Sunday, May 29, 2005
Celtic Tree Month of Hawthorn
Sunny and mild
We had so much fun at our friends’ place! We spent most of the afternoon on the deck, playing with the dog, drinking wine, talking and reading. I always bring books with me, my friends always have a stack of interesting books, and off we go.
Since they live on a river? Inlet? With marshland, they get a lot of birds, and recently bought Bird Watching For Dummies. Since I have to get up to speed for the Salt Marsh stories, we spent a good part of the afternoon going through the book and trying to figure out what we saw.
The most fun was a family of white swans – the parents and two little ones trailing behind them. They had the best time gliding up and down the river, scolding kayaks who came too close, and teaching the babies about the rocky beach.
Some heinous person in the Bronx a few weeks ago stabbed and stomped a pair of swans to death – I hope he meets the same fate. Swans are so beautiful – even though they’re temperamental. I understand why British royalty considered them sacred and harming a swan was once punishable by death! I don’t know if that’s still the case, but it should be.
We also saw a white egret (snowy egret?) I didn’t know what an egret was before – I assumed it was a heron – but there’s a difference. And it was an egret. Okay, so it took us nearly forty-five minutes to identify it (the egret made fun of us the whole time), but, eventually, we got there.
And I have to track down some of the cookbooks they have – there are two by Sarah Leah Chase, written during her time on Nantucket, that are fantastic, and I can’t wait to get my hands on them and start cooking.
One of the things I love about visiting these friends is their magnificent kitchen – in which they let me cook, whenever I visit! While we had the traditional hot dogs with all the trimmings for lunch, I created a hamburger for dinner filled with herbs and spices (rosemary, tarragon, thyme, basil, scallion, garlic, sea salt and white pepper), with just a touch of steak sauce and roasted red peppers on top. It was very good!
On a more disturbing note, my mother, who’s staying nearby looking after a dog, fell and hit her head hard enough to lose consciousness for a few seconds the night before. The dog, being a sweet-tempered creature, was very worried and stayed right with her. But her arm and shoulder are sore, and she’s got a bruise on her forehead. My SO, who’s certainly been hit in the head frequently enough in his line of work, knew what to look for. Other than bruises, she’s okay, but we checked on her periodically throughout the day and took the dog out for a good long walk. My mother is 80 – even a minor fall is a big deal.
We ended up staying overnight at our friends’ place – they have a lovely guest suite. I felt guilty about the cats, but, even though we weren’t far from home, we had enough good food and, especially, good wine to make it inadvisable to drive home in the dark – especially on a holiday weekend filled with drunk drivers. So we stayed over night, woke up to a glorious morning overlooking the water, and came home early. The cats, as expected, were absolutely furious with us, and we will be groveling for most of the day. Actually, he’ll have to grovel for both of us – I have to write.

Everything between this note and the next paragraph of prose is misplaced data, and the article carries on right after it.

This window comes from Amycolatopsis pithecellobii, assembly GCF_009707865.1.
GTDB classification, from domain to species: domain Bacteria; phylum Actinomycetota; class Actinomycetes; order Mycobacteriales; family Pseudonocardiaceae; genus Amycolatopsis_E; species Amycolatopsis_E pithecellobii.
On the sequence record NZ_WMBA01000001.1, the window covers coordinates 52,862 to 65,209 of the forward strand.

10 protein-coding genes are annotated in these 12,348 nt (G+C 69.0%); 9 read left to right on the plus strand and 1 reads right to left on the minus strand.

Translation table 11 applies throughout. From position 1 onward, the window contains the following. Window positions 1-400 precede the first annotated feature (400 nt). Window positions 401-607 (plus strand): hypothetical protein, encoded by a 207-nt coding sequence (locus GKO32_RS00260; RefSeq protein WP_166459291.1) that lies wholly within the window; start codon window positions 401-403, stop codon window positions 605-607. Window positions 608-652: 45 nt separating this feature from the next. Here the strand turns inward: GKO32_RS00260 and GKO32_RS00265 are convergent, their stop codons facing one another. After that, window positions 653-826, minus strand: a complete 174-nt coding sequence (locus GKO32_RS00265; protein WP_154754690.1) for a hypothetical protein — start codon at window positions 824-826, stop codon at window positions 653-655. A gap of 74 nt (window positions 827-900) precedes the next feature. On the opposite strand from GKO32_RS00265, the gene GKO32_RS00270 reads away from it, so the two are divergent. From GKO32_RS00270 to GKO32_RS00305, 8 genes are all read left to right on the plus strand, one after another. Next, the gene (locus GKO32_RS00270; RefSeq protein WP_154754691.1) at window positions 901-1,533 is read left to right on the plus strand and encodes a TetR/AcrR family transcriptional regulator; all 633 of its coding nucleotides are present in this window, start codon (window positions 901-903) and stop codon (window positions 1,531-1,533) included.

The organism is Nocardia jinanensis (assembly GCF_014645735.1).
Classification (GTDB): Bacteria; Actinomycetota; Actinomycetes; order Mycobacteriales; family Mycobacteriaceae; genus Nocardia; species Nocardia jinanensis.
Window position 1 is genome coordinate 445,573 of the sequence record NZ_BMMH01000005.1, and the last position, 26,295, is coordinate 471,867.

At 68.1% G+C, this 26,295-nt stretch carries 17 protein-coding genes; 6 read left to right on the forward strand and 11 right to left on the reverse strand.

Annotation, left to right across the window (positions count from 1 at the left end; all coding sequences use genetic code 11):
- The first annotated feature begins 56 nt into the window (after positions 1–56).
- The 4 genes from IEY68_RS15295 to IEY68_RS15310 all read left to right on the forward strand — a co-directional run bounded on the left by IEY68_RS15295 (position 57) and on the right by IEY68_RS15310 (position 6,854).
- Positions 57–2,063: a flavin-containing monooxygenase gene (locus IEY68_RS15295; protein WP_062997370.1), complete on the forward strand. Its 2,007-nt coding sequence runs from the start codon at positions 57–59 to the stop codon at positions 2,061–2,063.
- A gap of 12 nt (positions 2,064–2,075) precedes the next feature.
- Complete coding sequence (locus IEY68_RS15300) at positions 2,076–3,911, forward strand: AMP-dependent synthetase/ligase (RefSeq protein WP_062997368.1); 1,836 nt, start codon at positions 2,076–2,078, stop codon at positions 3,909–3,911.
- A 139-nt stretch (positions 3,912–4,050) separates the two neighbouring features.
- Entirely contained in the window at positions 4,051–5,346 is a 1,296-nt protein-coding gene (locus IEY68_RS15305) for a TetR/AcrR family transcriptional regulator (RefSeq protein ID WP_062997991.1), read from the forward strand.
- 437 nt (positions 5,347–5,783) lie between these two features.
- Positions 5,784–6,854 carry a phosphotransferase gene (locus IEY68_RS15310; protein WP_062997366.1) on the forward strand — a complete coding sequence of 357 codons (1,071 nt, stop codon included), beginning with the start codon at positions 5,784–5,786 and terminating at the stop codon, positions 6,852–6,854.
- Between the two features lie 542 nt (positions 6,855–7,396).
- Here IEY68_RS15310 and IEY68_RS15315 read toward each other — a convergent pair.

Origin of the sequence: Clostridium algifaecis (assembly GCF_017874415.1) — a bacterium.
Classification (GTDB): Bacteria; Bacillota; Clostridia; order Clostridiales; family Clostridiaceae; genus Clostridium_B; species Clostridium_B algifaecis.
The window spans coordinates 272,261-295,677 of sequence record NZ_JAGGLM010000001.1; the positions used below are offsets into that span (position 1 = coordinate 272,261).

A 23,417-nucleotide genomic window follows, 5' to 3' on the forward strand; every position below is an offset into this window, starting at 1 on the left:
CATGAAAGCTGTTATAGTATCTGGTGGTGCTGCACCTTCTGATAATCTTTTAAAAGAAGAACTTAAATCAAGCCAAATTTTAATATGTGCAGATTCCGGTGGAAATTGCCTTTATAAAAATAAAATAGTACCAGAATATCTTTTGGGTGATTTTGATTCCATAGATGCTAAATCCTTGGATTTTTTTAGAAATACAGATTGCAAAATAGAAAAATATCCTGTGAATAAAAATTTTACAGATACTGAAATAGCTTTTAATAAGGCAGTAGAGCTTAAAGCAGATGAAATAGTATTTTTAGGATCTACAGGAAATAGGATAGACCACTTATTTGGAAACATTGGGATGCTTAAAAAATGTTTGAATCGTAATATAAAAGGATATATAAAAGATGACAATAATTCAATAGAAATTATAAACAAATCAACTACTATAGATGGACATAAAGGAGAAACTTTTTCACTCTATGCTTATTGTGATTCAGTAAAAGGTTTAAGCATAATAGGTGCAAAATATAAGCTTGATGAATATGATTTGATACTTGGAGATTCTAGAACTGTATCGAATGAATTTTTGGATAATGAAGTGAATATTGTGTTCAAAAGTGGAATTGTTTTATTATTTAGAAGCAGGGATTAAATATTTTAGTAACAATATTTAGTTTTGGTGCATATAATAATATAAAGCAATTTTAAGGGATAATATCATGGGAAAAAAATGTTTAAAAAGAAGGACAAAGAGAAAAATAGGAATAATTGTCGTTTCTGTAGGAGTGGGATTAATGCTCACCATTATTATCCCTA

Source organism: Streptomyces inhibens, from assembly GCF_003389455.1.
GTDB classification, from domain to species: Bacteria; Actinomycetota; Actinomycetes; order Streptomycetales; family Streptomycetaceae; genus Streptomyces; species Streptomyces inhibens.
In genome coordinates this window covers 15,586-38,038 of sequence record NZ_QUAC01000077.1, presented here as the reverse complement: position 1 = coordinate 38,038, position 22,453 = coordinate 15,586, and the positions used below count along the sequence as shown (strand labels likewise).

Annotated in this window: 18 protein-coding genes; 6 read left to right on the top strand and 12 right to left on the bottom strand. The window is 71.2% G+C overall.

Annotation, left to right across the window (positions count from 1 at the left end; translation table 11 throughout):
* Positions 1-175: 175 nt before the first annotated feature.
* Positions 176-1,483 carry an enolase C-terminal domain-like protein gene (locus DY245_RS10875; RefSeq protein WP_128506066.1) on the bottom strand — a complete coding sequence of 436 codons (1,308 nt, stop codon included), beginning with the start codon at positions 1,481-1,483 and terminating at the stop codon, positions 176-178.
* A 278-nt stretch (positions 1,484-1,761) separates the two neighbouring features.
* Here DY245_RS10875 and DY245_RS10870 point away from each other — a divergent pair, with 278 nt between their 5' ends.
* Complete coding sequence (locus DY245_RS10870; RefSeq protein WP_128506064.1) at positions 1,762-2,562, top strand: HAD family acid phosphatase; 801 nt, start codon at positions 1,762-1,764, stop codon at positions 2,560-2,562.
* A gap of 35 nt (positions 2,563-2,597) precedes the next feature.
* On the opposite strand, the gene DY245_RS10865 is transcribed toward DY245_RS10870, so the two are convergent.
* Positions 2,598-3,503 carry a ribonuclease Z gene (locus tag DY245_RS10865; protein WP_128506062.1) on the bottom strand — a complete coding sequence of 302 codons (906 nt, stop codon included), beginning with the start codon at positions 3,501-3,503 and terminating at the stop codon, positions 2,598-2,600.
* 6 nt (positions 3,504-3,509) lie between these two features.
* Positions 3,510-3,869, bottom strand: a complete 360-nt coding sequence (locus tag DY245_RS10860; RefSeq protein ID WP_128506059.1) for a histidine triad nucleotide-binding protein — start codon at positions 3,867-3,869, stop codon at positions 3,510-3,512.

Having said that, I’ve moved one of the little beasties off the keyboard three times while I worked on this post.
One of the discussions that came up is about the house hunting. My friends brought up an idea that’s intriguing, because I hadn’t thought along those terms at all.
I’ve adamant about wanting an old house with history. I don’t like the modern “open plan” type living spaces – I want rooms with doors I can close, so I can get away from myself (and the critters). What we discussed last night is the possibility of, instead of being locked in by old houses with tiny rooms and too-small windows (I don’t believe in buying a house and gutting it or tearing it down to start over – if you don’t like the house, buy something else), to look at houses, both old and new, that have full attics. Instead of locking myself in to creating my library/office on the ground floor and a spare bedroom turned into a sewing room, an open space attic that runs the length of the house might be a better choice (provided the construction is sturdy enough that the attic can hold the books). One end of it could be devoted to the writing desk, the books could run the length of the space, but I could also have large, open tables for sewing and photography projects. Yes, it’s one open space, but it would be isolated from the rest of the house by being up in the attic, and it would have all my creative work in a single space, instead of fragmenting it.
Their attic is only used for storage, but we climbed around up there and talked about the possibilities for a similar space. I’d always figured the attic could at least be partially converted into a yoga/meditation room. But why not have it creative space for everything? A real studio space? The lack of natural light is the only thing that bothers me in their attic, but, as they pointed out, many houses with attics running the length of the space have more windows than simply one at each end.
It’s an enticing possibility.
I believe that, the moment I find the right house, I’ll know it. I’ve always known when I found the right place to live, and always regretted it when I rented a space that did not feel right.
I worked a bit on the Boothbay Harbor piece, but that was it.
So, today, I have to make up for everything that didn’t get done yesterday. But yesterday was a necessary break.
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